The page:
Did you feel the earthquake that rocked the top of the 405 Freeway near Mulholland Drive Thursday night? Oh, you missed it? It was the tremor of excitement when BodyTraffic, Los Angeles’s newest and best entry into the contemporary dance universe, shook the stage of the University of Judaism’s Gindi Auditorium. The ten-member troupe, co-directed by Lillian Barbeito and Tina Finkelman Berkett, delivered beautiful dancing, across the board, in three diverse works of contemporary choreography.
Later this week the Traffickers (okay, the Body’ites) take their show on the road to New York for a two-night run at the Joyce Theater’s Gotham Dance Festival. Two pieces, created on commission, will have their formal premieres in New York. But Thursday night, in nothing less than a joyous evening for local dance lovers, Los Angeles got a sneak preview.
Oy yoi yoi, Barak Marshall! Your wicked and marvelous “And at Midnight, the Green Bride Floated Through the Village Square” has an 11-word title. It just ate half a paragraph of your review. In “Green Bride,” the maven of manic movement tours us through his Chagall-inspired imagining of shtetl life-from-hell. It’s a glimpse into rural coupling and marriage rites. Though culled from another century, continuities abound. The women, hair tucked in buns and donning simple frocks, primp and prepare, then pine and yearn for love. In return, they’re spurned if not brutalized by insensitive male counterparts. Ultimately the ladies are dragged like chattel. No one lives happily ever after.
How the BodyTraffic crew nails Marshall’s pounding, gesture-driven choreography with such pristine clarity (it passes faster than the eye can take it in) is anyone’s guess. Watching it scroll is a happening. The company’s excellent men swap between relentlessly high-energy, tweeky (at worst, fussy) movement into funny spoken-word duets. Country-cooking recipes for pigeon, lamb and fish become vehicles for sexual aggression. The ladies cluster together and whimper into their hankies. All of this expressive acting the company delivers rather faultlessly. Finkelman Berkett, a splendid dancer, a brown-eyed beauty, adds oomph. Marshall’s real-life mamma mia, the exceptionally special actress-dancer Margalit Oved graces with her presence; actually she’s outrageous, imparting a Ladino-Arabic element into the Eastern European shtetl setting.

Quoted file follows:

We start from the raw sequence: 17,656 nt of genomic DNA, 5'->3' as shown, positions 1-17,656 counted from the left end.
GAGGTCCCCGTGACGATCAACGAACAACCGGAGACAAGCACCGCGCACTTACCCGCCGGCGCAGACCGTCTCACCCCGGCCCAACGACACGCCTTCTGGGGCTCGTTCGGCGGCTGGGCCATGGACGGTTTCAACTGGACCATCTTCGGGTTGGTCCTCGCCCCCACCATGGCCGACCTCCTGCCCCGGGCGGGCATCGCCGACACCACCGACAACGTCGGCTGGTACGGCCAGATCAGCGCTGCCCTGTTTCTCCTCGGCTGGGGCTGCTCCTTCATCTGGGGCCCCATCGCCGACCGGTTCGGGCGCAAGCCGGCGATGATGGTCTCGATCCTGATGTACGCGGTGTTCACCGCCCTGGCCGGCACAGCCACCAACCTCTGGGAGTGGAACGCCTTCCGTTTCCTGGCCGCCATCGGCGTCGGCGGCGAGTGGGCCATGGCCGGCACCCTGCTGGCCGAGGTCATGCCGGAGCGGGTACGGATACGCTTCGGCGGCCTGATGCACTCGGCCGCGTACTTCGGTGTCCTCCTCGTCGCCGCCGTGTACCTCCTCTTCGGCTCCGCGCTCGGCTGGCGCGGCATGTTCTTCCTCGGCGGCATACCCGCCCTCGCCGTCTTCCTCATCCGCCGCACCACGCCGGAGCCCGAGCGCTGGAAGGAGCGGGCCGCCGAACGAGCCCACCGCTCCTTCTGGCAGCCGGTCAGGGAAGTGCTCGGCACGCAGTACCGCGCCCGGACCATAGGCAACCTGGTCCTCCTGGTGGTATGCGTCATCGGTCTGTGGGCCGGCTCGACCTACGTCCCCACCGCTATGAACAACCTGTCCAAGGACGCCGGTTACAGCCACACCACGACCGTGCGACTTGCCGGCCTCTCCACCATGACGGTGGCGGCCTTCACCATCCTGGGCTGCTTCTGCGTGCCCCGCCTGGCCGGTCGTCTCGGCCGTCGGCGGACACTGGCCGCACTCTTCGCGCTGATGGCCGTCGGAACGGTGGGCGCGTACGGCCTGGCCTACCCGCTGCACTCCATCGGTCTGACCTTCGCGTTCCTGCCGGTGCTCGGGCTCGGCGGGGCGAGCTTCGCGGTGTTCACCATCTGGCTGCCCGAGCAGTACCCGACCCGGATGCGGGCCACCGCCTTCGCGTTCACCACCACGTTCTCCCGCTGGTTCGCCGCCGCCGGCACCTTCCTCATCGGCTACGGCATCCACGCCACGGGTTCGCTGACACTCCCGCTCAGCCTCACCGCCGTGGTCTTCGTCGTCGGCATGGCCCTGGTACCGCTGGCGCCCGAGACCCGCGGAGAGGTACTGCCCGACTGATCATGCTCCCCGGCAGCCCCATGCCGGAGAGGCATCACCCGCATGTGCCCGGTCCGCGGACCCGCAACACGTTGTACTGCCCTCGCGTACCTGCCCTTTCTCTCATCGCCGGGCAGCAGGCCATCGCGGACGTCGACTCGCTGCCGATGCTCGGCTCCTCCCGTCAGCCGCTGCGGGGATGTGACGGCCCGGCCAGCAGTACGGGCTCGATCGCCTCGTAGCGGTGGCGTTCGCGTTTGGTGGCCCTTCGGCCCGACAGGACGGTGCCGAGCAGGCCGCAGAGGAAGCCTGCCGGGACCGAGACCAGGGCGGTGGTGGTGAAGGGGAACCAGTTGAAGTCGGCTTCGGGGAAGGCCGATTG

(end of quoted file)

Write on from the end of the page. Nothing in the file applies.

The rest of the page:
The program also includes Stijn Celis’s well-named quartet “Fragile Dwellings” delivered with majesty by lead dancer Lillian Barbeito, queenly in a white costume and reigning over the stage with her spidery stretched limbs. Viewed at closer range than last year’s performance at Cal State Los Angeles, this work packs a depth of connection and even profundity as its four performers converse on stage with their bodies. What dance is supposed to be.
Euro-choreographer Richard Siegal’s “O2Joy,” to a mélange of jazz, buffers the evening with a fun, if derivative, series of dance interpretations of great American music. The songs from Billie Holiday, Glenn Miller orchestra, and Oscar Peterson do not receive significant new interpretation in Siegal’s hands. But the ballet-based, hip-hop infused dance parade passes pleasantly enough. Andrew Wojtal excels as a lip-syncing red-haired and bearded version of Ella Fitzgerald backed by a girly duo of Barbeito and Finkelman Berkett.
Next stop, Greenwich Village, BodyTraffic!
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